Ninety per cent of employers in North America are planning to recruit in 2013, compared to 76 per cent of organizations in Europe, according to a survey of more than 4,300 HR leaders worldwide (including 135 in Canada).
A solid recruitment and talent acquisition strategy is a top priority for 2013 for HR leaders in North America, while compensation and benefits ranked second, found the Michael Page Global HR Barometer 2013 survey from recruitment specialist firm Michael Page.
However, one-half of businesses said the search for good candidates remains "difficult" or "very difficult" and in North American employers are adopting multiple channels to source the best talent: 96 per cent use online job-posting sites, 88 per cent use their own company websites and 75 per cent use recruitment consultancies.
"Despite the economic recovery being slower than most would have like in the region, a large majority of North American businesses are still planning to recruit, signalling an increase in optimism,” said Richard Vickers, regional managing director at Michael Page North America. “It means that acquiring the best talent in all areas is more important than ever. In particular, companies need to attract quality HR leaders so they can, in turn, help them bring in better managers in other departments."
Employee retention is also a major issue for HR leaders. Eight out of 10 businesses globally now offer work-life balance options, although outside Australia home office and parental leave initiatives are still rare. Many offer health and wellness programs, although these are found least often in European companies, found the survey.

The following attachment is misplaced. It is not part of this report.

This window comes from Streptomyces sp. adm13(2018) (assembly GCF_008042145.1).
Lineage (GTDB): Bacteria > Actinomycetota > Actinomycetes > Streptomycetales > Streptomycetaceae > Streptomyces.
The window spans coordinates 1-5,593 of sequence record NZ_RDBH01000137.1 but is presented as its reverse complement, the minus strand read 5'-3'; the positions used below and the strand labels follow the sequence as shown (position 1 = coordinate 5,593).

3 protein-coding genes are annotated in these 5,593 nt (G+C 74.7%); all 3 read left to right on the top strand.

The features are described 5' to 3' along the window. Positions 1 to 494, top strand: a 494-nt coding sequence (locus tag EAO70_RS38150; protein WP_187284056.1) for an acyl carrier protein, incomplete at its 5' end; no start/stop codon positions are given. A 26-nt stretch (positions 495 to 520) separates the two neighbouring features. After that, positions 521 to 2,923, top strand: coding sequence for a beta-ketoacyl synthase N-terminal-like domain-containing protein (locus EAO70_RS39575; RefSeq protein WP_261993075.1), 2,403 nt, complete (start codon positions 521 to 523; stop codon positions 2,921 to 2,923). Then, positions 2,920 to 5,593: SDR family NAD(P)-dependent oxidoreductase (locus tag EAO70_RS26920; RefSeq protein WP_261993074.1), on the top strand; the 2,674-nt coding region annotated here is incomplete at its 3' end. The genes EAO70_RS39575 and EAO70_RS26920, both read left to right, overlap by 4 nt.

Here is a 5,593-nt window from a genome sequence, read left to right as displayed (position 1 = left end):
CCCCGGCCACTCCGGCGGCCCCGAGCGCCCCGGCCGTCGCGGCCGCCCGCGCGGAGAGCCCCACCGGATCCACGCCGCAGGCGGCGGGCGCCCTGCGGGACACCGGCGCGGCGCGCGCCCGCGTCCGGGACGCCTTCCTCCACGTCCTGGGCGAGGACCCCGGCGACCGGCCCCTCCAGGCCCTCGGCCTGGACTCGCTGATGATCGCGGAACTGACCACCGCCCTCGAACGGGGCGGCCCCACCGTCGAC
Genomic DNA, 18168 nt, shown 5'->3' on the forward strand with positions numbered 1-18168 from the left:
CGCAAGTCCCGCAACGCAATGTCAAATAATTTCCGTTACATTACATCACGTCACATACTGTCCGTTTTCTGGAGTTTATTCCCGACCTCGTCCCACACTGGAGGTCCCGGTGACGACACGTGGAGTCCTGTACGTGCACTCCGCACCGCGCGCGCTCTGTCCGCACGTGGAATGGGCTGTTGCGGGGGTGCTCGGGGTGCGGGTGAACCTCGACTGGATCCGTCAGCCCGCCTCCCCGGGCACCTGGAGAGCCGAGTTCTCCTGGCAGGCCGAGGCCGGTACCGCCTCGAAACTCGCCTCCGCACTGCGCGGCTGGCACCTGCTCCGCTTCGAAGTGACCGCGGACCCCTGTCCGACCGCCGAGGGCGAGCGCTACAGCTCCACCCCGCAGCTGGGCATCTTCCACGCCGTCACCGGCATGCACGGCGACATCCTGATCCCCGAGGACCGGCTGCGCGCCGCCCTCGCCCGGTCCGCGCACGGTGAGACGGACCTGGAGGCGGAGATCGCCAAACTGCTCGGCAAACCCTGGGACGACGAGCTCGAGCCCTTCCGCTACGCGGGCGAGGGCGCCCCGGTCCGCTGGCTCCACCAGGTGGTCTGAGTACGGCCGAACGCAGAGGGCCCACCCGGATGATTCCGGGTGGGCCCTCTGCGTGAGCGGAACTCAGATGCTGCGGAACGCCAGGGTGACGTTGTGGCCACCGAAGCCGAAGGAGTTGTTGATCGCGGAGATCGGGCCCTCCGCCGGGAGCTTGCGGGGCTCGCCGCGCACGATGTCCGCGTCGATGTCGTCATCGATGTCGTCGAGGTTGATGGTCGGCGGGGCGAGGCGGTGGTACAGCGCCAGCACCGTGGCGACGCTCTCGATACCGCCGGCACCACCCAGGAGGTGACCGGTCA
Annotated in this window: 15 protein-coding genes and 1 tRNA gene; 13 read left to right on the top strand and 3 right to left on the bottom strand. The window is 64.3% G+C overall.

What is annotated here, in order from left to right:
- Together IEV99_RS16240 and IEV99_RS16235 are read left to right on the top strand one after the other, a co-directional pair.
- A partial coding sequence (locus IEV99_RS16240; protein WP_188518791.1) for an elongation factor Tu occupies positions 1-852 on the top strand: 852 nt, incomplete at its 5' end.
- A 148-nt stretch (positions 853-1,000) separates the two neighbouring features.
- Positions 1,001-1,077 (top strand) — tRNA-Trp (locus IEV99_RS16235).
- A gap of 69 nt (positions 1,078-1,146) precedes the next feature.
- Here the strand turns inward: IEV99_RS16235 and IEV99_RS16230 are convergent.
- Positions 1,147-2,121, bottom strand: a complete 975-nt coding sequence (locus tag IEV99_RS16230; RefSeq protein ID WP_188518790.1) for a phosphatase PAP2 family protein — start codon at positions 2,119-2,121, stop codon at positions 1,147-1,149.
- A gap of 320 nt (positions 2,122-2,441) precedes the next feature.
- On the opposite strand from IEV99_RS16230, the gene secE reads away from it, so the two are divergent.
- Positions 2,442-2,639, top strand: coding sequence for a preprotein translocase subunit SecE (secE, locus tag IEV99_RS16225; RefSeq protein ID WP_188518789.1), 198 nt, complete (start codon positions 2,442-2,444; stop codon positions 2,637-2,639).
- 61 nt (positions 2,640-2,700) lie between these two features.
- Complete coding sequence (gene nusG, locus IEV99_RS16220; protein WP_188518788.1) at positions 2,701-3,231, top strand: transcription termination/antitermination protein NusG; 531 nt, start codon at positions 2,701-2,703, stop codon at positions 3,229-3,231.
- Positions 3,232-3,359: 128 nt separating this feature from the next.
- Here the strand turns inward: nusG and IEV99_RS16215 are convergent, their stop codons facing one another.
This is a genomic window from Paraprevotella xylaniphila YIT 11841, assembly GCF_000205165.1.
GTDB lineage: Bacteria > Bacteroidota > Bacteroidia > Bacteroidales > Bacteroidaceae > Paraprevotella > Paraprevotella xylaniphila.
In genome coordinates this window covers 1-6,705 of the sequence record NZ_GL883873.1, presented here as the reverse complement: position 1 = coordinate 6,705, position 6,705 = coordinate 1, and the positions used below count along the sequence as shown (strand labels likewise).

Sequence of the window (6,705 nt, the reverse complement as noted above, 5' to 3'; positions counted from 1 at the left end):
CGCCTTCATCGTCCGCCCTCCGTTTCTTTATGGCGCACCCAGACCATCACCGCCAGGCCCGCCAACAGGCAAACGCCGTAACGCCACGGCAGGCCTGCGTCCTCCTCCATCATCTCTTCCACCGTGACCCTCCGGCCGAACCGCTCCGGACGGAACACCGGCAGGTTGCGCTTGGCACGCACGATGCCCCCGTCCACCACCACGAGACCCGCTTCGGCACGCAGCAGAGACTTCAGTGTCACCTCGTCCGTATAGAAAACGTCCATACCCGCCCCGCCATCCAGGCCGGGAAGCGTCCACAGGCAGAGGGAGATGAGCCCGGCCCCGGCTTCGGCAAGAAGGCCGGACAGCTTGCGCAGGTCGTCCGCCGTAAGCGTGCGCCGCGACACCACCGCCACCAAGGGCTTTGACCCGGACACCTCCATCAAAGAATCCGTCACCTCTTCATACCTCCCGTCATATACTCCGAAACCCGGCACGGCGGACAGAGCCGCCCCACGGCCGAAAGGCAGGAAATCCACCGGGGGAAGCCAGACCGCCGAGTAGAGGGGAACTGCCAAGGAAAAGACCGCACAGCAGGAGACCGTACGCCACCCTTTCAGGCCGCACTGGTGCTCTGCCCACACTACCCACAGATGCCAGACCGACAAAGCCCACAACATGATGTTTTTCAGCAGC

"Finding good people is one thing; keeping them is another. Work-life balance has become an integral part of the retention agenda for most businesses worldwide, although evidence suggests flexible working conditions such as working from home and parental leave are not as widespread as they could be,” said Vickers.
The most popular tool for retention is training and development, used by more than one-half of organizations. However, most training involves hard skills and only a small proportion touches on leadership and management development, found the survey.
HR compensation, responsibilities
Compensation varies considerably by region. In Europe and Asia, more than one-third of HR leaders take home less than $77,000 per year. The highest income levels in Europe are in Switzerland, Germany and the Netherlands. However, the weaker European compensation level is mostly influenced by Portugal, Russia, Poland, Turkey and France, partly due to a younger age structure in these countries, said Michael Page.
However, 26 per cent of those in Australia and 23 per cent in Latin America receive more than $189,000 per year, compared to nine per cent of European HR leaders.
The highest income levels in the world are attained in Australia/New Zealand (averaging $164,000), Latin America (averaging $149,000) and North America (averaging $145,000), found the survey. Financial services, energy and consumer goods are the sectors with the highest-paid HR leaders.
Five main functions fall within HR leaders’ responsibilities (in order):
•talent acquisition and recruitment
•corporate culture (including employee relations and change management)
•training and development
•defining HR standards and policies
•compensation and benefits
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